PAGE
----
S.N Sastri: “If a thorn has actually pierced the skin of a person, the pain caused can be removed only by the action of removing the thorn. But if one’s suffering is due to having mistaken a rope for a snake, that suffering can be removed only by the knowledge that there is only a rope and not a snake and not by any action. So also, bondage, which is only due to wrongly considering oneself as the body, mind and organs, can be eradicated only by the realization that one is the Self which is beyond all suffering.”


images-1Karma as Reality

With this understanding the karma yogi is finally ready for j~nAna yoga, i.e. for the study of Upanishads and serious enquiry into the non-dual nature of jiva, jagat and Ishvara. In the course of this study and enquiry he will come to understand the ultimate, utterly impersonal, meaning of karma. But, mind you: at the preliminary stages he would not be able to benefit from this perspective.

Swami Narayana Muni Prasad sums it up beautifully:

“Karma belongs to the Reality. We have to see the very same karma as appearing in the form of all our activities and functions. As far as man is concerned these functions could take place volitionally or spontaneously as natural functions. In either case, the ability of an individual to function or to act in a particular way is neither decided nor dictated by him. Nor is it created by him. It is the total nature that functions in the form of the particular individual with personal characteristics and free will. Everything done by him thus has to be understood as part of the total karma of the total nature of Reality. The individual who has this understanding would not then have any sense of agency (kartritva) in what he does. He will be fully aware that he is doing all these as part of the total flow of karma.”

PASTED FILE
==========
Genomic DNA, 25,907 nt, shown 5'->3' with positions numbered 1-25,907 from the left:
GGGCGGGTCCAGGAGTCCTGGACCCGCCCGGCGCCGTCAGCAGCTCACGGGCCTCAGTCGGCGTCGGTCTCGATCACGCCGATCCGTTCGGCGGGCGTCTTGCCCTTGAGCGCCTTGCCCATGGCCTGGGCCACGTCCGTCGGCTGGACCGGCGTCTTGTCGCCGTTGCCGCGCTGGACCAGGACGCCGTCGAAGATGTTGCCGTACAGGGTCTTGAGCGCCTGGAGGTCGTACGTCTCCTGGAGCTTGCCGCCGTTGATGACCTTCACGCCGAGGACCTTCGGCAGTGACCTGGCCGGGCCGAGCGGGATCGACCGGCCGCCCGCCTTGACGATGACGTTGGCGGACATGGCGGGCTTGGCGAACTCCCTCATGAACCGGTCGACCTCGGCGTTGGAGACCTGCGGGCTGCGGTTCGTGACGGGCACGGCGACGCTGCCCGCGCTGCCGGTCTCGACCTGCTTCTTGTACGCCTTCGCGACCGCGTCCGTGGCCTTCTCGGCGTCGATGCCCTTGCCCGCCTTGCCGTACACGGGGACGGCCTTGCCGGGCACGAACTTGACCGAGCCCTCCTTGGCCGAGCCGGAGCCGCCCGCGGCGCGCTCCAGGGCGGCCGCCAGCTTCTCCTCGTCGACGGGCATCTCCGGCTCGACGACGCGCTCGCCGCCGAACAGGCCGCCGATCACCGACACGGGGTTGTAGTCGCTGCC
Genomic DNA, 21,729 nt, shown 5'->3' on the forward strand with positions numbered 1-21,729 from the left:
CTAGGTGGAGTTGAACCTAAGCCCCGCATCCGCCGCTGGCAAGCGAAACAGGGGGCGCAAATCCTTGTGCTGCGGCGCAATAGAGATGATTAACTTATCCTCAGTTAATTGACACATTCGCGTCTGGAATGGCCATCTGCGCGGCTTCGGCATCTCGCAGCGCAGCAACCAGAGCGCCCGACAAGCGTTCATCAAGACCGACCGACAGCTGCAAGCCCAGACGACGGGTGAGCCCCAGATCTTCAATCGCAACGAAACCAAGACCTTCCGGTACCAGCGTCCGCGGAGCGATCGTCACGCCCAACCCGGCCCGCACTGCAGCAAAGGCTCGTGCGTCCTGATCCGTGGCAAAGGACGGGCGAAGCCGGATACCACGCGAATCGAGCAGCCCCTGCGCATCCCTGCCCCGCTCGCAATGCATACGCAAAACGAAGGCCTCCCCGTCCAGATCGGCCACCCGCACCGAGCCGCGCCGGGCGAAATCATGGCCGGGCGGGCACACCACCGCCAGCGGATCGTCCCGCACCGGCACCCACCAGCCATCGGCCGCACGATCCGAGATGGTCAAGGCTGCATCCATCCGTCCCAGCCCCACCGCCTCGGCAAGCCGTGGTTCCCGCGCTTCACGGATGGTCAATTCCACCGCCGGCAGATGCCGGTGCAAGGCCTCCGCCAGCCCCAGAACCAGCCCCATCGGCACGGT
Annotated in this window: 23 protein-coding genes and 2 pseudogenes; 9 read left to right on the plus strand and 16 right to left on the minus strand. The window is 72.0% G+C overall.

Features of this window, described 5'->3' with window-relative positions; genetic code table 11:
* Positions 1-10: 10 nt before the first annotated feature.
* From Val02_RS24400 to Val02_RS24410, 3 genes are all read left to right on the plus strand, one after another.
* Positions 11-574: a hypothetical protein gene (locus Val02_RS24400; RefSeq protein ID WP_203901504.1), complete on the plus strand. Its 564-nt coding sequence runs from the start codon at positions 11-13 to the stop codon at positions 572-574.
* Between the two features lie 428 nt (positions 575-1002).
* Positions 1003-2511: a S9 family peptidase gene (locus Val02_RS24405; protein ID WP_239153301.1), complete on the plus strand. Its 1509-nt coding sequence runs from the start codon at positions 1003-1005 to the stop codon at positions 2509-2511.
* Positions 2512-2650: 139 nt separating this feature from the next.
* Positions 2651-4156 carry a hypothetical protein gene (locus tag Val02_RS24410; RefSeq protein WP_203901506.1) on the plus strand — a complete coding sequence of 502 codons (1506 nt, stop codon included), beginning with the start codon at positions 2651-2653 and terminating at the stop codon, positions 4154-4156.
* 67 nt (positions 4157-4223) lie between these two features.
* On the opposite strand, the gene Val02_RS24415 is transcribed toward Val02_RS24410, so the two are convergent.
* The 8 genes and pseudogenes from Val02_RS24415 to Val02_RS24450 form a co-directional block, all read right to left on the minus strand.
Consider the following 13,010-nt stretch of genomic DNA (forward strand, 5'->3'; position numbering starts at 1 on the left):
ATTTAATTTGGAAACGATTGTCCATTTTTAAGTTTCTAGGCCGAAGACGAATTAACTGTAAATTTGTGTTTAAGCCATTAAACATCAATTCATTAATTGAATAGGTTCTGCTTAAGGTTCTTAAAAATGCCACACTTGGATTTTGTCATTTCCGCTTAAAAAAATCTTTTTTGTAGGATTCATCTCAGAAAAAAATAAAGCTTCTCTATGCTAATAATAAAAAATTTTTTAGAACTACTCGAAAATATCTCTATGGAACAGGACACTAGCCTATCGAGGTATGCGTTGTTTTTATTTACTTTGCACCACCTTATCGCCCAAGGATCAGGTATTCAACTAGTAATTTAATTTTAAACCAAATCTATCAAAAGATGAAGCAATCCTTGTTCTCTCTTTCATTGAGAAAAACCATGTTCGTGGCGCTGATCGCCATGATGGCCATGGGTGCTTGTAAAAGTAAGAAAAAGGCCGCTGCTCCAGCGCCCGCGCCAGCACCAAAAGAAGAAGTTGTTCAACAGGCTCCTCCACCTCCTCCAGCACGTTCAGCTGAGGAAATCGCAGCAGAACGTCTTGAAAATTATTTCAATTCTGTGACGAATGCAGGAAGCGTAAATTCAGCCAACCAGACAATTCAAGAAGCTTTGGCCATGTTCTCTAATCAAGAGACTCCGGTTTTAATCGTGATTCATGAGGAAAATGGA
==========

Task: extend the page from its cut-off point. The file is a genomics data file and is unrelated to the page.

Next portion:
So to the unprepared one the story of acquisition of puNya-pApa is taught in order to turn him into a karma yogi. As a karma yogi and while studying Vedanta  the seeker will still benefit from the idea of karma as puNya-pApa. But in the course of deepening his understanding this theory may be replaced by the deeper truth of karma as Reality.

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About Sitara

Sitara was born in 1954, she became a disciple of Osho in 1979. In 2002, she met Dolano and from then on,discovered Western-style Advaita teachings, especially those of Gangaji. After reading Back to the Truth by Dennis Waite in 2007, Sitara started to study traditional Advaita Vedanta (main influences being Swami Paramarthananda, Swami Dayananda and Swami Chinmayananda). She teaches several students on a one-to-one basis or in small groups (Western-style teaching inspired by Advaita Vedanta). Sitara is highly appreciative of Advaita Vedanta while at the same time approving of several Western Advaita teachers. She loves Indian culture and spent many years in India.